1. Kids will get the most out of Slime City.
Actually, the perfect audience for this would be a parent in their early 30s with a child aged 7-9. The slime by definition is nostalgic for millennials (and late gen X-ers) who grew up watching Double Dare and Wild N Crazy Kids, but the rooms themselves are really geared toward current kiddos. There’s space for them to dance, run around, burn off energy and play, but adults without children might feel a little out-of-place. The three elementary-school-aged kids on my media tour group seemingly had a blast as they raced from room to room—and it does seem best geared toward elementary-and-middle-school-aged children.
2. But millennials, you’ll want to consider the VIP package.
Because that’s how you can experience a true Nickelodeon sliming. While everyone who is slimed in the main experience is required to wear a clear poncho over their clothes, if you want the real, slime-running-down-your-face experience, you can pay an additional $30 (on top of your $30 ticket fee, so $60 total) for the VIP Sliming Add-On, which lets you get slimed in a solo booth without a poncho (or with one, if you want). You’ll also get an “I got slimed” T-shirt, which Slime City also sells in their gift shop. It’s not cheap, but depending on just how deep your Nickelodeon nostalgia runs, it might be worth it for a dream experience.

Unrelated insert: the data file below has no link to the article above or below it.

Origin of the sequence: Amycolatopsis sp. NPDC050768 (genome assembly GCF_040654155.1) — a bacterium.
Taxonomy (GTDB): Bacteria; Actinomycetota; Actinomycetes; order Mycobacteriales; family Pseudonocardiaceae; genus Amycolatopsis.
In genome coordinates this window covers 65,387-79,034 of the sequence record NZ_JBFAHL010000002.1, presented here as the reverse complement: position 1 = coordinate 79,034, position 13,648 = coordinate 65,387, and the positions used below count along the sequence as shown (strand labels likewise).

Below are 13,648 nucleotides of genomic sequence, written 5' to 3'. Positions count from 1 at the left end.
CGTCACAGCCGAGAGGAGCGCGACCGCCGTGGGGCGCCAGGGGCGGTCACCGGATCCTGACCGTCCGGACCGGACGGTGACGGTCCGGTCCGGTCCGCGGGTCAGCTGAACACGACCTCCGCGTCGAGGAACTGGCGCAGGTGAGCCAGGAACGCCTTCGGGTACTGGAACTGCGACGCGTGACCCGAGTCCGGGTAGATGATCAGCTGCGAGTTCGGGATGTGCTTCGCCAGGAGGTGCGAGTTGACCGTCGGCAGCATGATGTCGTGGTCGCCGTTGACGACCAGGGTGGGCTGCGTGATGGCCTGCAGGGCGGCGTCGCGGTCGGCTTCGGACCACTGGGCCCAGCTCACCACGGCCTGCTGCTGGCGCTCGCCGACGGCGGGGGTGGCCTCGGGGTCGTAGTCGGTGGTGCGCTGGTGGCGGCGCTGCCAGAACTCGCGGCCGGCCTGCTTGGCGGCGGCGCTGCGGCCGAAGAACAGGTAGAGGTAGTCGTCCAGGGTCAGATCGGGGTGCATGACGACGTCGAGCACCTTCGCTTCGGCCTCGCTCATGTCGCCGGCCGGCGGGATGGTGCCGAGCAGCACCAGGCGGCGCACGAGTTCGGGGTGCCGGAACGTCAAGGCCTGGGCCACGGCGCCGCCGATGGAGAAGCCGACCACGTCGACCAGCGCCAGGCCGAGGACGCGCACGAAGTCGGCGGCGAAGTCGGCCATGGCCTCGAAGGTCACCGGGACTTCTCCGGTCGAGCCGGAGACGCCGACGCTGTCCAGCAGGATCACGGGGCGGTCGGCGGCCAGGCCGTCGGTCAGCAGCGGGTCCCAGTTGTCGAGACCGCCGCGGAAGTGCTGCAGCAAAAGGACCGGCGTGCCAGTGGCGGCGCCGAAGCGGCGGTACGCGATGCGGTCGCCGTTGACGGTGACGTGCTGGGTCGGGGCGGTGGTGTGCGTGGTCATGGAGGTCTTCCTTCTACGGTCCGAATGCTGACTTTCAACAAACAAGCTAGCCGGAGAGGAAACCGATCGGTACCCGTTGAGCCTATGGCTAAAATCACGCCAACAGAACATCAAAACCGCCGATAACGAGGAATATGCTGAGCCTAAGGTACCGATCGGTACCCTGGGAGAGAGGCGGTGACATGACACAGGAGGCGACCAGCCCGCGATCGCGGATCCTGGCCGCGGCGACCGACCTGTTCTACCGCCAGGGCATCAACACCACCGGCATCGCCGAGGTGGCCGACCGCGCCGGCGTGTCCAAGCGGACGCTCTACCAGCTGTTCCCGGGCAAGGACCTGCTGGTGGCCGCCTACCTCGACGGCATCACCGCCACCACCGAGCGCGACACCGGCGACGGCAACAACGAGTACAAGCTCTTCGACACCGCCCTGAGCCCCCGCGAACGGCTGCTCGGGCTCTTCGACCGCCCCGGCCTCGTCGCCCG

3. There’s one other VIP add-on the kids will surely clamor for.
And that’s a customizable slime station—one room of the experience that is only open to those who pay an additional $12 on top of their $30 entry ticket. You’ll get a small jar of green slime that you can add glitter beads, sequins, and googly eyes to, followed by a “secret slime ingredient” that gives it the proper slime texture when stirred. (Unlike the runny goo used in the slimings, this is more like the stuff you can buy in a jar at Target). Kids will love the chance to customize their own slime, and it will extend your experience at Slime City, but you can also buy a jar of Nick-branded slime for $8 at the front of the store, sans sequins and googly eyes. (Or, there’s a Target around the corner.)